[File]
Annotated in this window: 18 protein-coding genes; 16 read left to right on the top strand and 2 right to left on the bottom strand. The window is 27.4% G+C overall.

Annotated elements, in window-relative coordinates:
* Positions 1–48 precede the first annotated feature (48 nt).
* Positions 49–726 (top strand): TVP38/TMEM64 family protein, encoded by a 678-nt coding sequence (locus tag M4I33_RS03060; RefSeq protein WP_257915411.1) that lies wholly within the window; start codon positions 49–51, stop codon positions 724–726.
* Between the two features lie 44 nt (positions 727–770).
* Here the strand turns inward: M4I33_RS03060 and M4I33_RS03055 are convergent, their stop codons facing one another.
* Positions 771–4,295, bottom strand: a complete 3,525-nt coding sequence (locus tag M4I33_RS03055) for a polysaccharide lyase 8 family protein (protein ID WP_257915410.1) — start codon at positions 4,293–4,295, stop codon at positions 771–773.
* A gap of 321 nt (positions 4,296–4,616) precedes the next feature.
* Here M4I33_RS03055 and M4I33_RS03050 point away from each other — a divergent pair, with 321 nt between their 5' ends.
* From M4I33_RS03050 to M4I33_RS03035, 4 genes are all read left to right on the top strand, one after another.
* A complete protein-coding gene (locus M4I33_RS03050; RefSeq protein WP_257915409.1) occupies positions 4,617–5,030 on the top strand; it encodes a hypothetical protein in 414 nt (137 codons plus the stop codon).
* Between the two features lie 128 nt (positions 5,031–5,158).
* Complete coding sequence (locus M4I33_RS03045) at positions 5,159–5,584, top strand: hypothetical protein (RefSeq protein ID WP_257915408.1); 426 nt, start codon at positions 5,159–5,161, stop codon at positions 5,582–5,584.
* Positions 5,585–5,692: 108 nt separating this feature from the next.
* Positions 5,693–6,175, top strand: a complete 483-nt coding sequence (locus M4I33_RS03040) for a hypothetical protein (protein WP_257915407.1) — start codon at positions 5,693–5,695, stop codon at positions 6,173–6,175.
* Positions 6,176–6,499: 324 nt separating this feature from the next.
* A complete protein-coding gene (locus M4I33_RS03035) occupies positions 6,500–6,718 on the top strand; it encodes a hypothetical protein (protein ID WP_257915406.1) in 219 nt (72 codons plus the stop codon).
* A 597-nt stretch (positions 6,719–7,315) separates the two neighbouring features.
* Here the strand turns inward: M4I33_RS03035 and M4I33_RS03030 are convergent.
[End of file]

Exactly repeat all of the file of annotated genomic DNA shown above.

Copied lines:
Annotated in this window: 18 protein-coding genes; 16 read left to right on the top strand and 2 right to left on the bottom strand. The window is 27.4% G+C overall.

Annotated elements, in window-relative coordinates:
* Positions 1–48 precede the first annotated feature (48 nt).
* Positions 49–726 (top strand): TVP38/TMEM64 family protein, encoded by a 678-nt coding sequence (locus tag M4I33_RS03060; RefSeq protein WP_257915411.1) that lies wholly within the window; start codon positions 49–51, stop codon positions 724–726.
* Between the two features lie 44 nt (positions 727–770).
* Here the strand turns inward: M4I33_RS03060 and M4I33_RS03055 are convergent, their stop codons facing one another.
* Positions 771–4,295, bottom strand: a complete 3,525-nt coding sequence (locus tag M4I33_RS03055) for a polysaccharide lyase 8 family protein (protein ID WP_257915410.1) — start codon at positions 4,293–4,295, stop codon at positions 771–773.
* A gap of 321 nt (positions 4,296–4,616) precedes the next feature.
* Here M4I33_RS03055 and M4I33_RS03050 point away from each other — a divergent pair, with 321 nt between their 5' ends.
* From M4I33_RS03050 to M4I33_RS03035, 4 genes are all read left to right on the top strand, one after another.
* A complete protein-coding gene (locus M4I33_RS03050; RefSeq protein WP_257915409.1) occupies positions 4,617–5,030 on the top strand; it encodes a hypothetical protein in 414 nt (137 codons plus the stop codon).
* Between the two features lie 128 nt (positions 5,031–5,158).
* Complete coding sequence (locus M4I33_RS03045) at positions 5,159–5,584, top strand: hypothetical protein (RefSeq protein ID WP_257915408.1); 426 nt, start codon at positions 5,159–5,161, stop codon at positions 5,582–5,584.
* Positions 5,585–5,692: 108 nt separating this feature from the next.
* Positions 5,693–6,175, top strand: a complete 483-nt coding sequence (locus M4I33_RS03040) for a hypothetical protein (protein WP_257915407.1) — start codon at positions 5,693–5,695, stop codon at positions 6,173–6,175.
* Positions 6,176–6,499: 324 nt separating this feature from the next.
* A complete protein-coding gene (locus M4I33_RS03035) occupies positions 6,500–6,718 on the top strand; it encodes a hypothetical protein (protein ID WP_257915406.1) in 219 nt (72 codons plus the stop codon).
* A 597-nt stretch (positions 6,719–7,315) separates the two neighbouring features.
* Here the strand turns inward: M4I33_RS03035 and M4I33_RS03030 are convergent.